LOS ANGELES (Reuters) - Union solidarity can have different faces. On a rainy Sunday morning it’s the drawn and weary face of longshoreman Jack Bagliazo, caught between his nearly 40 years in the union and the steady work at the Port of Los Angeles he needs as Christmas approaches.
“I understand, and I’ll support their cause,” Bagliazo, 57, said between sips of beer at Godmother’s Saloon. The dimly lit bar with pool tables and nautical-themed decor in San Pedro, California, is two blocks from the port where a strike by clerks could soon enter its second week.
“I don’t think (either side) went about it the right way,” he added.
Bagliazo is a linesman and member of the 10,000-member International Longshore and Warehouse Worker’s Union’s local 63, which said on November 29 that it would “stand in complete solidarity” and refuse to cross the much smaller clerk union’s picket line.
A slender man with rough hands and graying brown hair, Bagliazo is well acquainted with strikes and lockouts since he first took a job at the port in 1973, right after high school. Each strike, he says, gets harder to take, especially one that comes on the heels of an economic recession and just before the holiday season.
“It’s easy to just throw your hands up and say, ‘OK, we’re out of here,'” Bagliazo said. “There’s other ways they could have done this and settled this years ago.”
The adjacent ports of Los Angeles and Long Beach remained largely shut down by labor disputes on Sunday, forcing tens of thousands of workers to stay home or join picket lines around the two busiest U.S. ports.
The clerks, who handle records, began their strike on November 27. Negotiations between the unions and employers continued into Sunday.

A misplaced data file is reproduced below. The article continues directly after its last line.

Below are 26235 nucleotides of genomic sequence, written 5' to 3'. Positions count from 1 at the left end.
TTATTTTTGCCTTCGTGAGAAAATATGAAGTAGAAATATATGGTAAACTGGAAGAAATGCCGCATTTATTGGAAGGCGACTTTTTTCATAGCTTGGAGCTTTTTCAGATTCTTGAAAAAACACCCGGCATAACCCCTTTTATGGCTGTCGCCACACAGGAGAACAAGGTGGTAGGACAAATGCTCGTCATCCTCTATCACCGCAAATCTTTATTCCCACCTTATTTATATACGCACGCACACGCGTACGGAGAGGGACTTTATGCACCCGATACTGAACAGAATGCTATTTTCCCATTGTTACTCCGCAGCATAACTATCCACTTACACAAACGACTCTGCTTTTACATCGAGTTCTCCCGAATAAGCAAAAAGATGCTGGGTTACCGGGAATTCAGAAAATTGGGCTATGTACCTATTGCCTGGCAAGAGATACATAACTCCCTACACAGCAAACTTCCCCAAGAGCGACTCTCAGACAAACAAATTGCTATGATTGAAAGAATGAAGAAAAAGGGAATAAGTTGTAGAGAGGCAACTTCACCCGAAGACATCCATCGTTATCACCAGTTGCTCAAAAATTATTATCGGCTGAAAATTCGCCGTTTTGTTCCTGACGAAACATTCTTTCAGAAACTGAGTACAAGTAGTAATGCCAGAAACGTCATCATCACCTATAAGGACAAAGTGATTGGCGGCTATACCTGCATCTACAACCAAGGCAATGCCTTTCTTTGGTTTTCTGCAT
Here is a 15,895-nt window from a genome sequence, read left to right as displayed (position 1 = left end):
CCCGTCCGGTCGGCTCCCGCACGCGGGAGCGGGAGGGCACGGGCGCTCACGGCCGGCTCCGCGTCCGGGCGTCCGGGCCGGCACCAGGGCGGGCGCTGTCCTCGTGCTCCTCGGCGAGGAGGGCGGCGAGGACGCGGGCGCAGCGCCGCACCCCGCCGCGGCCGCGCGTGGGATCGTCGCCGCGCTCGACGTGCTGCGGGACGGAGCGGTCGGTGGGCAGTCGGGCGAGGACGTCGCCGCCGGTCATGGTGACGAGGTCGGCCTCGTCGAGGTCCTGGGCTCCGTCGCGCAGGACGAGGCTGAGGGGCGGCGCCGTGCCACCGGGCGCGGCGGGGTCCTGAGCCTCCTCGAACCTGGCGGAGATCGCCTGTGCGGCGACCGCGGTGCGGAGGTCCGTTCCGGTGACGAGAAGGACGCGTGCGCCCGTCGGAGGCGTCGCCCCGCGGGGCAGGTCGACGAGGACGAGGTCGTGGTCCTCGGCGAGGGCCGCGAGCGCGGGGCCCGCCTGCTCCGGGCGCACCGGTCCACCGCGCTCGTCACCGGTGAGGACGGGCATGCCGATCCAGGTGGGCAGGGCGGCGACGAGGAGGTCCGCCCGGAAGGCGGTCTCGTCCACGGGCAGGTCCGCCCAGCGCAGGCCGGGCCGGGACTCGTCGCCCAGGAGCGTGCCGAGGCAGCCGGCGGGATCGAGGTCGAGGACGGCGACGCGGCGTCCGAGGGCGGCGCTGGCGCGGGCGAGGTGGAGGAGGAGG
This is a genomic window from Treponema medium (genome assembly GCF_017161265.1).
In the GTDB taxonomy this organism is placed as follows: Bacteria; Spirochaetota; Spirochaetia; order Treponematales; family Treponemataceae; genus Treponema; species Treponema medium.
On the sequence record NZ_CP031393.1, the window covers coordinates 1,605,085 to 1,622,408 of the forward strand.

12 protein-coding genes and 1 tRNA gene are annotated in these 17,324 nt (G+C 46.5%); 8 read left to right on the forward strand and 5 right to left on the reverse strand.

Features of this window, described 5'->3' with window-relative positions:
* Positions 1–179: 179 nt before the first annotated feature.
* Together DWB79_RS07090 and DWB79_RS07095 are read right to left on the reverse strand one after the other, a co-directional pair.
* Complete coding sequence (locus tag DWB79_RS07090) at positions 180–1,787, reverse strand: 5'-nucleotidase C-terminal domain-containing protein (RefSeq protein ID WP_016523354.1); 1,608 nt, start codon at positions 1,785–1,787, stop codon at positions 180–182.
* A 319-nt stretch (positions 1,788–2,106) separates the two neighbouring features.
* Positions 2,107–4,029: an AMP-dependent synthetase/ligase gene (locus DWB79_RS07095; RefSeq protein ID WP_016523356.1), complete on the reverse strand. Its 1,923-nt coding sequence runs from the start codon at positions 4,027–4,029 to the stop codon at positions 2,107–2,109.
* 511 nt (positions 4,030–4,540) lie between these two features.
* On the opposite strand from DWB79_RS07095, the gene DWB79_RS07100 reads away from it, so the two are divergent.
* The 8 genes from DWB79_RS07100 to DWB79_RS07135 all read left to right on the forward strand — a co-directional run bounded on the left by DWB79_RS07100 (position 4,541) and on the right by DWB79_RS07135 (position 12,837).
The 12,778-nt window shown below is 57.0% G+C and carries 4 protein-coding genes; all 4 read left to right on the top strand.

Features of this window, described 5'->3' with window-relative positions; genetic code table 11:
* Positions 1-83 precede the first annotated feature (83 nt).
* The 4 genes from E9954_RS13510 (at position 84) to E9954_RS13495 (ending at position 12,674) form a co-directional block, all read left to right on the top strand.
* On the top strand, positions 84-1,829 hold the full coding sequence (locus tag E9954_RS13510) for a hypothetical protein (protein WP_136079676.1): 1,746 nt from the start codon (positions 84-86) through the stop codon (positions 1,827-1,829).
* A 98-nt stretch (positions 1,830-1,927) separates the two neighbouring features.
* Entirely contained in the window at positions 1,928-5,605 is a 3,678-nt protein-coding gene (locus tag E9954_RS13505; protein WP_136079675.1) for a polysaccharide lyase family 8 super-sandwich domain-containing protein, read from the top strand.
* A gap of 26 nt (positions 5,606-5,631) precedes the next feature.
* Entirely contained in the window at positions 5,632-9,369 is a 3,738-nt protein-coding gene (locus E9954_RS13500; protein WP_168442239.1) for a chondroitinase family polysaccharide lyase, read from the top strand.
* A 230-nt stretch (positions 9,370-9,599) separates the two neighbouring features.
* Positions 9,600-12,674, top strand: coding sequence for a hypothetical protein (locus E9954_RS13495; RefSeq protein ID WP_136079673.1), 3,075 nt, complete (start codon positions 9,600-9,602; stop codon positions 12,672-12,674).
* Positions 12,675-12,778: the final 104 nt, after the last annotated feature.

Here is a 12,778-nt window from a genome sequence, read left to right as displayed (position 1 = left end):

The labor conflict effectively shut down most of the operations at the ports, causing an estimated $1 billion per day in losses and turning them into ghost towns.
Roads that would typically be packed with big-rig trucks were wide open. The vast parking lots were empty. No workers milled through the labyrinths of stacked metal containers emblazoned with names like “China Shipping” and “Italia.”
Small groups of picketers quietly paced in front of the port’s gates beneath light rain.
Bagliazo and other longshoremen who declined to give their names expressed disappointment that their jobs were being affected by the smaller clerk’s union, whose 800 members work indoors.
But beyond the mere principle of solidarity between unions, the longshoremen said they were united by a fear that their jobs would be outsourced.
The clerical workers, who have been working without a contract for more than two years, say the strike boils down to what they say is a concerted effort by shipping companies to replace retiring workers lower-paid workers from elsewhere.
The employers - which include some of the largest U.S. shipping companies - say they reserve the right to decide which jobs to fill.
Longshoreman Ruben Munoz, 56, a crane operator, said he has heard about cranes that operate automatically, or by remote control. He said he feared his job could become obsolete or outsourced.
“With the new technology, there are going to be more people and less jobs,” Munoz said. “That’s a scary thought. We all have families to feed.”
Bagliazo said he barely graduated high school, and never considered himself bright. He’s made a good living as a longshoreman, he says, and it isn’t easy to get a job at the port anymore.
There’s a dearth of good jobs for physical laborers, as manufacturing jobs go overseas, he and others said.
“Not everybody is smart enough to go to college,” he said. “But when you outsource, send everything overseas, how do people survive?”
Edited by Ronald Grover and Eric Walsh